What’s up, everybody. This is Dan with this month’s rant about better deciphering research.
Today, we will look at this prospective cohort study aiming to evaluate the predictive value of assessing single leg squat and drop jumps with future non-contact ACL injuries in female athletes – a cohort at risk for knee injuries as we know. As with all prospective screening studies, the premise is that those athletes eventually injured do show some features that differ from those that remain healthy, so we can use this information to intervene earlier for those at increased risk. However, we also know that there is a vast amount of other research out there showing – at best – mixed results about the predictive value of any test and its relationship with future injuries. However, most of them are derived from lab-based measures, especially when looking at isolated kinematics or kinetics. So, what about our coaching eye? Can we, let’s say, at least guestimate our “risky” athletes by observing common tasks we’ve all seen countless times?
So, what was done? In total, 880 female team sport athletes from soccer and handball were screened once during the preseason and then followed up if and when they suffered an injury. And this went on for 7 years (!). That’s big. Every athlete did some single-leg squats and drop jumps. Then always, one of the same five assessors scored the movement quality, especially around the knee and pelvis alignment throughout the respective task. Athletes were scored either 0, indicating good control, 1 was reduced control, and 2 was poor control or pain to the eyes of the assessor.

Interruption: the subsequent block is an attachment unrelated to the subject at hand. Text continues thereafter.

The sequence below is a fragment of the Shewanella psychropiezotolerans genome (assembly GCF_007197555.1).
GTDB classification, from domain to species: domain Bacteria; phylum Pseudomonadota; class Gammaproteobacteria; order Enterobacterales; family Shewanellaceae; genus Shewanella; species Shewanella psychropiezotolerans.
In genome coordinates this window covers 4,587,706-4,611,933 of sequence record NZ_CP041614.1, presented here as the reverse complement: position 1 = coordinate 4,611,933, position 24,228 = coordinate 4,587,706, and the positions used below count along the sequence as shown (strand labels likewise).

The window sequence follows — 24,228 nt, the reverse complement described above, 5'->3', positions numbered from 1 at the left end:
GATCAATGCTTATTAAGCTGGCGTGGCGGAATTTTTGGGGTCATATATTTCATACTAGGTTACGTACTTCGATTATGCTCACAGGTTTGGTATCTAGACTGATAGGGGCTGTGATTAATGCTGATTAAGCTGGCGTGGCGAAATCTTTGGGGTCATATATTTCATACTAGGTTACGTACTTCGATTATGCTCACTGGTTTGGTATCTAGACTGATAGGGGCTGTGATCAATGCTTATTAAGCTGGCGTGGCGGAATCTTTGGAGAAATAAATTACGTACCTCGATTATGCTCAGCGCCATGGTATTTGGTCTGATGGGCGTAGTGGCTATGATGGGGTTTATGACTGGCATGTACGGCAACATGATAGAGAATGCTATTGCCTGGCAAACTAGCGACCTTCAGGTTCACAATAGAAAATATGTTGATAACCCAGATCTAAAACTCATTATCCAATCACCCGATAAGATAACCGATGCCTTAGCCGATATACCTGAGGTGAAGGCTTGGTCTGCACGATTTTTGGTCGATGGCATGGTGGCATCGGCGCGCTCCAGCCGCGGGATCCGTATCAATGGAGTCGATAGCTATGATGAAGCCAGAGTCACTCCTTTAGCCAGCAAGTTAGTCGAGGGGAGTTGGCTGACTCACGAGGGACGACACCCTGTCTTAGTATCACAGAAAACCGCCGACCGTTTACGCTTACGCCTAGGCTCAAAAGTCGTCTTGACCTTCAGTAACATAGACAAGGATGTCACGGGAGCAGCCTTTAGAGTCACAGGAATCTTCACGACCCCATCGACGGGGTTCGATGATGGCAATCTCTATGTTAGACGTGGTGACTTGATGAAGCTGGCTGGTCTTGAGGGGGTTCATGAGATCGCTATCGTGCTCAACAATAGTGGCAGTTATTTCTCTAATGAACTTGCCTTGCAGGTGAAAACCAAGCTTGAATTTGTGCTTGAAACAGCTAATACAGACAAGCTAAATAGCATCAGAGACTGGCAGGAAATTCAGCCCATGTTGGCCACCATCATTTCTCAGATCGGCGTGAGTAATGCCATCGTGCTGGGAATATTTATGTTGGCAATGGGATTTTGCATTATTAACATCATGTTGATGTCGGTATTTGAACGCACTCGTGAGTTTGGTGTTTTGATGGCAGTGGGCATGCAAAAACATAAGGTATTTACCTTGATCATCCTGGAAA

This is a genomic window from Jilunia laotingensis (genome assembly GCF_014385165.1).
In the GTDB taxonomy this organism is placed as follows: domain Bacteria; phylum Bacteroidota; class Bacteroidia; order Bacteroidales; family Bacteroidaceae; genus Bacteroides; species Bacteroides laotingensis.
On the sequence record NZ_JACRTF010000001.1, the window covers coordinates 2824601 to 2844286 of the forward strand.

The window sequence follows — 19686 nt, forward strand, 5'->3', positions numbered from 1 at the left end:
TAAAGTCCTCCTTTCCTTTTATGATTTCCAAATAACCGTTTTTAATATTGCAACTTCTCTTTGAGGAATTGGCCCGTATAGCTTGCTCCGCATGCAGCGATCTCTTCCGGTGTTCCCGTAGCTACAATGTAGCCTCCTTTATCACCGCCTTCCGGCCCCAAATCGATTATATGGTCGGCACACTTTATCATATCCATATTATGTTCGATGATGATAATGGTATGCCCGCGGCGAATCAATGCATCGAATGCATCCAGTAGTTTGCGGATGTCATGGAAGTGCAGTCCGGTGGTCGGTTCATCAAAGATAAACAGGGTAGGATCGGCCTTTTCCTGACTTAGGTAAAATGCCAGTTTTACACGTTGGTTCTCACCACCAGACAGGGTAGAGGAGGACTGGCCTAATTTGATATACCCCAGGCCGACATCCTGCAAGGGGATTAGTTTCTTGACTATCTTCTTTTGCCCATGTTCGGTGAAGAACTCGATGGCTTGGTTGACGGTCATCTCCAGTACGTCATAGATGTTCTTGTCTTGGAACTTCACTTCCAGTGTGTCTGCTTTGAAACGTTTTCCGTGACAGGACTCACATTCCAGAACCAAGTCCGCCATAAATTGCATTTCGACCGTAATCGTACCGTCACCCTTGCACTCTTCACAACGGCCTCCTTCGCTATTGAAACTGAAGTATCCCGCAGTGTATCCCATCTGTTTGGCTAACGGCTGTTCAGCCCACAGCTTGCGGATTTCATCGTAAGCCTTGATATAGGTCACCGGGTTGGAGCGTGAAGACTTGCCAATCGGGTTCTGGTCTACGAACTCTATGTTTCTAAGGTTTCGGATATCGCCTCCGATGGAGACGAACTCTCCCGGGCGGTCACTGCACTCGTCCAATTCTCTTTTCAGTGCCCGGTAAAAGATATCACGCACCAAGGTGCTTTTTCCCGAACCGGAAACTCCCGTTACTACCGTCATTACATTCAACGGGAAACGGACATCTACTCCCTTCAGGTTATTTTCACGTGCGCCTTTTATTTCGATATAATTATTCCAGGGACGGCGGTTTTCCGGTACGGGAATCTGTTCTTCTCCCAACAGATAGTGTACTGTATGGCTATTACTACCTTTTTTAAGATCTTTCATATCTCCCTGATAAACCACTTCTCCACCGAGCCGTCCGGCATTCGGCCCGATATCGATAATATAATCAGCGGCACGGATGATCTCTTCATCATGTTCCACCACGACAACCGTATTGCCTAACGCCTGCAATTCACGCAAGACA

So, what was found? First of all, how’s the test-retest reliability for both tasks for this scoring approach. Drop jump is just fine, but the single-leg squat is fair or, in other words, yeah, not great. This gives us the first hint if this is a suitable movement to test or observe and make judgments upon. Ok, next, injuries. In total, 65 ACLs were done. Out of that, every 5th was an ACL re-injury. That adds to what we already know. If you had an ACL injury, you never stop doing extra’s, and you pray to all gods there is to not do another knee. That’s the best you can do. And finally, do we see any differences between both groups. Short answer. No. Nothing significant. Not even tendencies to justify relying on our coaches’ eye. Reality is just too complex for our often preoccupied or biased mind to see patterns where none can be found.
So, what does it mean? Yeah, still, it’s still impossible to predict anything, especially the future. Reality doesn’t care how experienced your coaching eye is…probably with very few exceptions to some OG coaches out there. And I still feel very reserved about assessing “movement quality’ – whatever that term even means. What’s the value of such a test anyway? Probably our best bet to increase injury resiliency is the get our load tolerance up, never stop pursuing upping it and expose them every now and then to worst-case loads, however that may look like in your sports. Done.
Thanks for listening. Always stay critical.